A company building blockchain-based domain names has struck a partnership with the Opera internet browser.
Unstoppable Domains allows decentralized websites to be created using the .crypto extension—a modern alternative to .com, .org, .gov and the rest of the world wide web’s domain names.
Conventional websites are part of the official Domain Name System (DNS,) meaning website names are often owned by registration companies such as GoDaddy rather than the businesses that actually use them.
In a different approach, Unstoppable Domains are stored in a wallet by the owner, while the decentralized websites they connect to are stored on peer-to-peer networks. It also makes .crypto websites “uncensorable”
Another serious concern about the current DNS model was raised in November, when the non-profit that controls .org announced plans to sell it to a private equity firm, raising concerns about price gouging—and howls of outrage.
The Opera partnership
Through the agreement, an estimated 80 million people who use Opera browsers on Android devices will be given access to decentralized websites for the first time. The experience is said to be similar to typing in a .com domain, and it could open up cryptocurrency payments to a broader cross-section of consumers.
According to Unstoppable Domains, this is the first time a major browser has backed a domain system outside of DNS—a milestone that it interprets as “a shift away from the current centralized systems and toward decentralized systems.”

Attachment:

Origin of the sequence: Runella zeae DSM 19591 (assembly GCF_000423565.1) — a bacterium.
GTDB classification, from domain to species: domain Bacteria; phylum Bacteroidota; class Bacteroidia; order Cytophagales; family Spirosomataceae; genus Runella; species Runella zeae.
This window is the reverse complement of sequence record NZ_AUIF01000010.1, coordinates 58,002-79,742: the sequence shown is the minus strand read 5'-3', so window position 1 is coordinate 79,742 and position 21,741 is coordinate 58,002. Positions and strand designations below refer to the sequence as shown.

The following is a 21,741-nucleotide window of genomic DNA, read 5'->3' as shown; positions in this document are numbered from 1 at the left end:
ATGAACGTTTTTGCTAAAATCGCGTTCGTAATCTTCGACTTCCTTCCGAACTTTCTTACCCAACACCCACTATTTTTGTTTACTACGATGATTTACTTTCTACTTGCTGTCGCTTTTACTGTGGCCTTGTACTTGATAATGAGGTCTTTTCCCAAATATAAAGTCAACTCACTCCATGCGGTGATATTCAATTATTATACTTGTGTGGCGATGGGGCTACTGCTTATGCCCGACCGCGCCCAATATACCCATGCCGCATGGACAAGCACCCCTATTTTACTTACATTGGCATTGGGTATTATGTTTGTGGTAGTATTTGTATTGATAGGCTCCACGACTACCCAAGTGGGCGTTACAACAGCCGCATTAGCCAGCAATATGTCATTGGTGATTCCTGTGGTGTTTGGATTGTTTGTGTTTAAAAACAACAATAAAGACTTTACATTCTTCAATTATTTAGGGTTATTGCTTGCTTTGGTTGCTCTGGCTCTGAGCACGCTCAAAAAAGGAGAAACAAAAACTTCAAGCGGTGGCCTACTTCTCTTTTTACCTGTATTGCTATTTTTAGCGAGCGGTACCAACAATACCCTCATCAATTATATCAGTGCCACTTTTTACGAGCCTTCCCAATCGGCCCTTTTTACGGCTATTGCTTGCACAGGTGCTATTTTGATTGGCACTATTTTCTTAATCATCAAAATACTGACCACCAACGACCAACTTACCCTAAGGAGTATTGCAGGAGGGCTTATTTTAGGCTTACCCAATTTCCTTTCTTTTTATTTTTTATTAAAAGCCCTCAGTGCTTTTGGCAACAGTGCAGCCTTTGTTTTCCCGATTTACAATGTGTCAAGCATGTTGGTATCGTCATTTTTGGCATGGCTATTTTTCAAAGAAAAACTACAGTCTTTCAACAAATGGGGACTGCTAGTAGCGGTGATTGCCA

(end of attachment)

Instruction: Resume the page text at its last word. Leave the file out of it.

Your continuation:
It is worth noting that while well-regarded, according to W3Counter, Opera only has a 2.7% share of the browser market—half that of its nearest competitor Firefox. Microsoft’s Edge, Internet Explorer, and Safari are neck and neck with about 13%, while Chrome has the lion’s share of users at 58%.
Nonetheless, Unstoppable Domains co-founder Bradley Kam believes that tools such as Ethereum and the InterPlanetary File System have the potential to create a better internet than what’s existed for the past 35 years or so. He claims more than 200,000 blockchain domain names have been registered by the company to date.
“It’s just beginning, but this system could replace the old internet entirely,” Kam said. “Our partnership with Opera means that users can now view a .crypto website just as easily as a .com website.”
The integration is now live on Opera’s Android mobile app.
Blockchain and browsers
This isn’t the first time that Opera has dabbled in blockchain and cryptocurrencies. The platform has been an aggressive supporter of the so-called “Web 3.0”—and in December 2018, a built-in crypto wallet was added to its Android browser. When the feature was being tested, the company had expressed hope that this would help cryptocurrencies move “from speculation and investment to being used for actual payments and transactions.”
In October last year, Opera announced that it was enabling its users to send and receive Bitcoin payments directly from their browsers.
Of course, other browser providers have also been taking on big tech—harnessing blockchain and crypto to help shield the privacy of users when they are surfing the web. Brave allows users to opt into viewing adverts, and they are rewarded with cryptocurrency called the Basic Attention Token (BAT) if they do. The company claims that its approach also means that browsing speeds are three to six times fast than what’s offered by more established rivals.
As of the end of November, Brave said it had 10.4 million monthly active users, as well as 340,000 creators who receive remuneration for their content. One BAT currently costs $0.1415—some way off the highs of $0.49 seen in the past 12 months.